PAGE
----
Mechanisms of Cellular Fibrosis Associated with Cancer Regimen-Related Toxicities

AuthorsStephen Sonis, Maria Mancini
PublishedMarch 27, 2014
JournalFrontiers in Pharmacology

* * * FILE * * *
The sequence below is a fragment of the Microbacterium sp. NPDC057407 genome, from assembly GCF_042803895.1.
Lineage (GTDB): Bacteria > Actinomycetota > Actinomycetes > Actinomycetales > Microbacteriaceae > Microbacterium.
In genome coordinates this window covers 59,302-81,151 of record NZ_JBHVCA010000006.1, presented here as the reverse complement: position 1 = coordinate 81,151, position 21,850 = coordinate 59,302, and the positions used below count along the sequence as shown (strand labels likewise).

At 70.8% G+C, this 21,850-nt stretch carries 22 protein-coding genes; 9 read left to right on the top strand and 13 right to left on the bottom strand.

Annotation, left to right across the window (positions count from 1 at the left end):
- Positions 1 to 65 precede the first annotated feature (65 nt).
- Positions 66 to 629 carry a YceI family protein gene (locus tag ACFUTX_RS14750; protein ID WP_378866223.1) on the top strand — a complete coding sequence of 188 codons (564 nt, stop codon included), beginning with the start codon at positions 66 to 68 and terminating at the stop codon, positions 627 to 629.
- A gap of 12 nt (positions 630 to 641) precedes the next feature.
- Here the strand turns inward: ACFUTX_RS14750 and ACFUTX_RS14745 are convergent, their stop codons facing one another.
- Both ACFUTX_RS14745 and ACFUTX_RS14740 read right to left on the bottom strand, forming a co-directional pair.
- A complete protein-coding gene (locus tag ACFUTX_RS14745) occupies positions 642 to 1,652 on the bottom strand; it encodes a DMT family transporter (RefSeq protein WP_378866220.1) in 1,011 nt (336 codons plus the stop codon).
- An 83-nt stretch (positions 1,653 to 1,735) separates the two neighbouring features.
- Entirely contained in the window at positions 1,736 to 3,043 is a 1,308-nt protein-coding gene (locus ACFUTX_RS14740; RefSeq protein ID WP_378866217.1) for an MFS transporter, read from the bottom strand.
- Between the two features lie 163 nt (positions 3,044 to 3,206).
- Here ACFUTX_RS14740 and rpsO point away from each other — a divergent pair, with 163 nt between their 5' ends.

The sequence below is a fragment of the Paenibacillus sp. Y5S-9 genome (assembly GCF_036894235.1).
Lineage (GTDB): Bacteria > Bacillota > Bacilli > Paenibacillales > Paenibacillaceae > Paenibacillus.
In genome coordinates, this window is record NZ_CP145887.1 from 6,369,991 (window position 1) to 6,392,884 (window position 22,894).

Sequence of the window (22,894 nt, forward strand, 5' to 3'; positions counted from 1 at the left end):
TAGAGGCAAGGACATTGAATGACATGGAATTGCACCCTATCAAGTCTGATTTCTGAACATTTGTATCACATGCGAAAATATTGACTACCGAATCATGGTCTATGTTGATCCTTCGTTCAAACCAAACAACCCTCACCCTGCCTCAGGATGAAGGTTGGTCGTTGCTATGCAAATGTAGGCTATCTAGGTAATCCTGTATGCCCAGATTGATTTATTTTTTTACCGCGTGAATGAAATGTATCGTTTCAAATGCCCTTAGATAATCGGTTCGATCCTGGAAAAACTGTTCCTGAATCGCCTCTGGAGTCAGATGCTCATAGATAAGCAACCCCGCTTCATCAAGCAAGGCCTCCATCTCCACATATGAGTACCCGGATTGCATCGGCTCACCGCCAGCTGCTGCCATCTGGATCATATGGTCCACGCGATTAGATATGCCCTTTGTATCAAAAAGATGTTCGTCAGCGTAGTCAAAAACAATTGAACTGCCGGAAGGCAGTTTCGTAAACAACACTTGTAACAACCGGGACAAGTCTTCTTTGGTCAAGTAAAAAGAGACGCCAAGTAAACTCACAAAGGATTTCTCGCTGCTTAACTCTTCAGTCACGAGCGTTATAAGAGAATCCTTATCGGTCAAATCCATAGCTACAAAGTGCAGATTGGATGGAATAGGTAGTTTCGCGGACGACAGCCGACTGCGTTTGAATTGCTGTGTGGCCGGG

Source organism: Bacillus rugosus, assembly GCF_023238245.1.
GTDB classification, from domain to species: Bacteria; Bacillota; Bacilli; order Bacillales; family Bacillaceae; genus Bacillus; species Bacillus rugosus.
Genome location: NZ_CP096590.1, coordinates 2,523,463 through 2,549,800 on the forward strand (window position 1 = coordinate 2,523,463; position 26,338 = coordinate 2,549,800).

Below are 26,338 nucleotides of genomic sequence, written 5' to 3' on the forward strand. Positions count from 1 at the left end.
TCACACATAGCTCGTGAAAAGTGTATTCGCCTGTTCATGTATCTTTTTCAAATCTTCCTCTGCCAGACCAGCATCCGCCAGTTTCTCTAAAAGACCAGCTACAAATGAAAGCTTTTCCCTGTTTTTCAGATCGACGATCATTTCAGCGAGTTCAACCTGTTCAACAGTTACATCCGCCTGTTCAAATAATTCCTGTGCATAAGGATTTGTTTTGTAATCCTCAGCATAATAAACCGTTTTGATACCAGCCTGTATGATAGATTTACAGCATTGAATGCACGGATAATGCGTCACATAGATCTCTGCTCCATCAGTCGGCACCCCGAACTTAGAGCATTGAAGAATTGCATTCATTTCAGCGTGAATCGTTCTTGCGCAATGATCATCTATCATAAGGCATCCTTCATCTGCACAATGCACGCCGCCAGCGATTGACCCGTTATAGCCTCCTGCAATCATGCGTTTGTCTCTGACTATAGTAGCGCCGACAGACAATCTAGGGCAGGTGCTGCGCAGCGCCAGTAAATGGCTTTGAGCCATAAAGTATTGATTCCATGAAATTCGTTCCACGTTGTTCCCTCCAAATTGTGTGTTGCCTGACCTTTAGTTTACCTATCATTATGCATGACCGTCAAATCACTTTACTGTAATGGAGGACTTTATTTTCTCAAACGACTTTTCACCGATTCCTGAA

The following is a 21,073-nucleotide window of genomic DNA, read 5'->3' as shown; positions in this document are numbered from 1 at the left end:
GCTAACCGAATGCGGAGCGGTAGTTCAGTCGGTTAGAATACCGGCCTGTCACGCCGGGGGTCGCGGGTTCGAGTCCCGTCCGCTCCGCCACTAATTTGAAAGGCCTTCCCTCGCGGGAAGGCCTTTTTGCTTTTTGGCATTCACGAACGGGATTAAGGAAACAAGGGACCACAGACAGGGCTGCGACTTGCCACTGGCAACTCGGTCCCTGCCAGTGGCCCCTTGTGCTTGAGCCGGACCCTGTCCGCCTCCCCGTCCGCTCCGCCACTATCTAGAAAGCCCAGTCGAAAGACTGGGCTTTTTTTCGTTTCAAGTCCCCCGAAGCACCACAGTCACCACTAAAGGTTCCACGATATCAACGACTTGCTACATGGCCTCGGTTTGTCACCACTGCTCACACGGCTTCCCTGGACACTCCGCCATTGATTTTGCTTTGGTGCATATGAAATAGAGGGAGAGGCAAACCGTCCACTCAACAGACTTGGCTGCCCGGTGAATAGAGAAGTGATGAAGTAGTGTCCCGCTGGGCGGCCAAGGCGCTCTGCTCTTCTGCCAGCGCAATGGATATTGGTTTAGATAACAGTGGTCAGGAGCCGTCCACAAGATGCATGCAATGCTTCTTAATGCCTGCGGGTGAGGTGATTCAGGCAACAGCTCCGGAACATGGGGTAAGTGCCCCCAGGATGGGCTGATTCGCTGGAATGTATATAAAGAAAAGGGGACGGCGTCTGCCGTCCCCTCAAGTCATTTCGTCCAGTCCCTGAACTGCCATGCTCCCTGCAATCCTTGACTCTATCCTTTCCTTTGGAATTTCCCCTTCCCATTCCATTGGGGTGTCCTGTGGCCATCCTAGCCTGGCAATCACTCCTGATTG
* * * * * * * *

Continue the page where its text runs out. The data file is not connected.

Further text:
Fibrosis is a common, persistent and potentially debilitating complication of chemotherapy and radiation regimens used for the treatment of cancer. The molecular mechanisms underlying fibrosis have been well studied and reveal overall processes that are largely ubiquitous. However, it is important to note that although the processes are similar, they result in cellular phenotypes that are highly tissue specific. These tissue specific differences may present opportunities for therapeutic interventions to prevent or treat this often irreversible condition. Data generated from animal models of cancer therapy-related tissue toxicities have revealed that the signaling pathways involved in fibrosis are the same as those involved in the normal injury response and include the transforming growth factor β superfamily and a range of pro-inflammatory cytokines. The critical difference between normal wound healing and fibrosis development appears to be, that in fibrosis, these signaling pathways escape normal cellular regulation. As a result, an injury state is maintained and processes involved in normal healing are usurped. There are a few, if any, therapeutics that effectively prevent or treat fibrosis in patients. Consequently, cancer survivors may be chronically plagued with a variety of life-altering fibrosis-related symptoms. Uncovering the signaling pathways that drive cellular fibrosis is paramount to the development of specific therapeutics that will mitigate this potentially devastating condition.

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